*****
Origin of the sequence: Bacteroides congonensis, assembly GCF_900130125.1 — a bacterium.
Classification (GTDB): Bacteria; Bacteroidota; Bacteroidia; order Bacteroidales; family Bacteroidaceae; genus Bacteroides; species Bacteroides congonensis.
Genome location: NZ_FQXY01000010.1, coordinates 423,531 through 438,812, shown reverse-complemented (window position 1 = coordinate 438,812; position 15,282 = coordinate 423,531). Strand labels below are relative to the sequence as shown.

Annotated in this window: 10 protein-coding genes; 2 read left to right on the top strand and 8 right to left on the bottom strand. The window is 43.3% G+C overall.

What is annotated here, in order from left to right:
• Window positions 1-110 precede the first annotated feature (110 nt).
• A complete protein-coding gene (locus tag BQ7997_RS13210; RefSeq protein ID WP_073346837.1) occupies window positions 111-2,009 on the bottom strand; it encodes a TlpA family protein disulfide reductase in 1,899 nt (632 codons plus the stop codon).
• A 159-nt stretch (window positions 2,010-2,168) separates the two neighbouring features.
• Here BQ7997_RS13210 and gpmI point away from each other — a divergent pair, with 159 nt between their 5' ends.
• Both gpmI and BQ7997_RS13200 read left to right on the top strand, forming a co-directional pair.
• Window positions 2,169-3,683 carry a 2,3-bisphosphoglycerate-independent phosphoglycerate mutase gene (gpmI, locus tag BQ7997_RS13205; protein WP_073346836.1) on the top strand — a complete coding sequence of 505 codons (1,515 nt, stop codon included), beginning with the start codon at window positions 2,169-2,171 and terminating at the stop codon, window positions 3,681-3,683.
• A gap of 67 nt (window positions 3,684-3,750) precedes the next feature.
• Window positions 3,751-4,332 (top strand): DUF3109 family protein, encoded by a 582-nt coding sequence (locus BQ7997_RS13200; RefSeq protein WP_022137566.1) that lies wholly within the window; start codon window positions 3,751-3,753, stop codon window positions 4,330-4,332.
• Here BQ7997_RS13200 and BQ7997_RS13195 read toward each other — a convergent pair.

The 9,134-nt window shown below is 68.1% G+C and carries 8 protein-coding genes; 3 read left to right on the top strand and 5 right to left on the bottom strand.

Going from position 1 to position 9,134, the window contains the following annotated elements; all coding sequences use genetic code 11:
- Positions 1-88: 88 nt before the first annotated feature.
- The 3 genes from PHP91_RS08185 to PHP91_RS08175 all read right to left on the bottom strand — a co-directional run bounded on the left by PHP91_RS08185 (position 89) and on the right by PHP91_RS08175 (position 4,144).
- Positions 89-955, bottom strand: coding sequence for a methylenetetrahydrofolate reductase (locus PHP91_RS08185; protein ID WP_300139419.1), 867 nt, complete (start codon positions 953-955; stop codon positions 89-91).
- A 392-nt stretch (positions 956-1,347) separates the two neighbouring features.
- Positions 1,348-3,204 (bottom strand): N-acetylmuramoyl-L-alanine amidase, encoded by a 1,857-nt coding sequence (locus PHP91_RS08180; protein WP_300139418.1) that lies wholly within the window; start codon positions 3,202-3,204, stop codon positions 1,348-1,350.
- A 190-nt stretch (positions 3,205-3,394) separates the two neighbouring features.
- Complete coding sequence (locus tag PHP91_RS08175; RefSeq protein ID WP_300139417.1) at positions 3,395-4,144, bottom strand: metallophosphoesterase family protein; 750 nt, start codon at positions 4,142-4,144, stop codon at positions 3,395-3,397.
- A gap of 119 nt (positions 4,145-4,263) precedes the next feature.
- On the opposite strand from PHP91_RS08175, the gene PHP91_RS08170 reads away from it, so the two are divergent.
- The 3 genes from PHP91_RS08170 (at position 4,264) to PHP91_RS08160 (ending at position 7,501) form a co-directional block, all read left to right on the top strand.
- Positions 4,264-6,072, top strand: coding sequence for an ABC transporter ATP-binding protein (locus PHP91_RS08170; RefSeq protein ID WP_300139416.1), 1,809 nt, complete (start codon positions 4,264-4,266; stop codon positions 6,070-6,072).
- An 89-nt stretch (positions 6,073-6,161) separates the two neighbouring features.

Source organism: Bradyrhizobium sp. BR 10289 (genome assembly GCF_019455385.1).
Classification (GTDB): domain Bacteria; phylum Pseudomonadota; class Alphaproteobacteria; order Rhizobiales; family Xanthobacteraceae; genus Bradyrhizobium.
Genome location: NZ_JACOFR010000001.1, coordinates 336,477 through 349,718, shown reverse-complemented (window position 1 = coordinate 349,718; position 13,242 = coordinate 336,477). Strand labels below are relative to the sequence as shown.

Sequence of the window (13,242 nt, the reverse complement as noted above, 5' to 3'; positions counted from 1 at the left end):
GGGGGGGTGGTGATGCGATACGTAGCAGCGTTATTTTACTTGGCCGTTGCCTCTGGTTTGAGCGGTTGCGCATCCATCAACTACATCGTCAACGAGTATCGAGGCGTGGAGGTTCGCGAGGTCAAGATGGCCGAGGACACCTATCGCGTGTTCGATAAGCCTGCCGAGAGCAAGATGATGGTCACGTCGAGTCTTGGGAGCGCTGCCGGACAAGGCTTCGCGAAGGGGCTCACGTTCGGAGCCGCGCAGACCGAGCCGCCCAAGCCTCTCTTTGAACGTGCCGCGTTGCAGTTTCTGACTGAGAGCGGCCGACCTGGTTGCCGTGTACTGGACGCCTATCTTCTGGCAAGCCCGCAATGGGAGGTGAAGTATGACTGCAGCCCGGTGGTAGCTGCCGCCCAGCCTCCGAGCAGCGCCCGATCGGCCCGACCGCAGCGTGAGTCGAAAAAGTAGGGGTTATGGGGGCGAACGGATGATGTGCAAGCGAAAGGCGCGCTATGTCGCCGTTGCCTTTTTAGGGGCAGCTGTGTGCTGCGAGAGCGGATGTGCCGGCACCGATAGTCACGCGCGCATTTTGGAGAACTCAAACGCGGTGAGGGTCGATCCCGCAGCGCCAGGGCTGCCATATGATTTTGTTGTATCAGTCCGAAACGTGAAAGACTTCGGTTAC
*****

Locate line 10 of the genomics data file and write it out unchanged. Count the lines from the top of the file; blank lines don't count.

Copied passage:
• Both gpmI and BQ7997_RS13200 read left to right on the top strand, forming a co-directional pair.